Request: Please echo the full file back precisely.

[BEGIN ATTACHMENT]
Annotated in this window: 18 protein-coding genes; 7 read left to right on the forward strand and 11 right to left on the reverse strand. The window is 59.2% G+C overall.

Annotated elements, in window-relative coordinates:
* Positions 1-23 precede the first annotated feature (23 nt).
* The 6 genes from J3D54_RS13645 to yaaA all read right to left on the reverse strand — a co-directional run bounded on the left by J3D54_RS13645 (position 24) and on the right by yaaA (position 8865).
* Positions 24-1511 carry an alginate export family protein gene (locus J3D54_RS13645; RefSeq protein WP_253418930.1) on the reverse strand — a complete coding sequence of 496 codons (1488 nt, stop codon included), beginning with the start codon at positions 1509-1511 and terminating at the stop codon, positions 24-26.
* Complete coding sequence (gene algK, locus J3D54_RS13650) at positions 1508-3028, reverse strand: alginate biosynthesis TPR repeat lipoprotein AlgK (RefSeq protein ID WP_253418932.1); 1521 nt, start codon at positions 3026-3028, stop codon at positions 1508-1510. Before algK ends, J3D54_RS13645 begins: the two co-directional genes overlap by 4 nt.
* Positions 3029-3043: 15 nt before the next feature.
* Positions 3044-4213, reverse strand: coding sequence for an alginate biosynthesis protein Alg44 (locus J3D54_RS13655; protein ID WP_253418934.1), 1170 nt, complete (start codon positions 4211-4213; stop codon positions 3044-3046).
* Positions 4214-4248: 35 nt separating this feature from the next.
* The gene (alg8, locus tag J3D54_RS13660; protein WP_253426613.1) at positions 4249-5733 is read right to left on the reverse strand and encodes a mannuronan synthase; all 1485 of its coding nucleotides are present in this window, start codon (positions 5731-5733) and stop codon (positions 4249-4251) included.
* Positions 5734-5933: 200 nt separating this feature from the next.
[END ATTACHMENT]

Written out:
Annotated in this window: 18 protein-coding genes; 7 read left to right on the forward strand and 11 right to left on the reverse strand. The window is 59.2% G+C overall.

Annotated elements, in window-relative coordinates:
* Positions 1-23 precede the first annotated feature (23 nt).
* The 6 genes from J3D54_RS13645 to yaaA all read right to left on the reverse strand — a co-directional run bounded on the left by J3D54_RS13645 (position 24) and on the right by yaaA (position 8865).
* Positions 24-1511 carry an alginate export family protein gene (locus J3D54_RS13645; RefSeq protein WP_253418930.1) on the reverse strand — a complete coding sequence of 496 codons (1488 nt, stop codon included), beginning with the start codon at positions 1509-1511 and terminating at the stop codon, positions 24-26.
* Complete coding sequence (gene algK, locus J3D54_RS13650) at positions 1508-3028, reverse strand: alginate biosynthesis TPR repeat lipoprotein AlgK (RefSeq protein ID WP_253418932.1); 1521 nt, start codon at positions 3026-3028, stop codon at positions 1508-1510. Before algK ends, J3D54_RS13645 begins: the two co-directional genes overlap by 4 nt.
* Positions 3029-3043: 15 nt before the next feature.
* Positions 3044-4213, reverse strand: coding sequence for an alginate biosynthesis protein Alg44 (locus J3D54_RS13655; protein ID WP_253418934.1), 1170 nt, complete (start codon positions 4211-4213; stop codon positions 3044-3046).
* Positions 4214-4248: 35 nt separating this feature from the next.
* The gene (alg8, locus tag J3D54_RS13660; protein WP_253426613.1) at positions 4249-5733 is read right to left on the reverse strand and encodes a mannuronan synthase; all 1485 of its coding nucleotides are present in this window, start codon (positions 5731-5733) and stop codon (positions 4249-4251) included.
* Positions 5734-5933: 200 nt separating this feature from the next.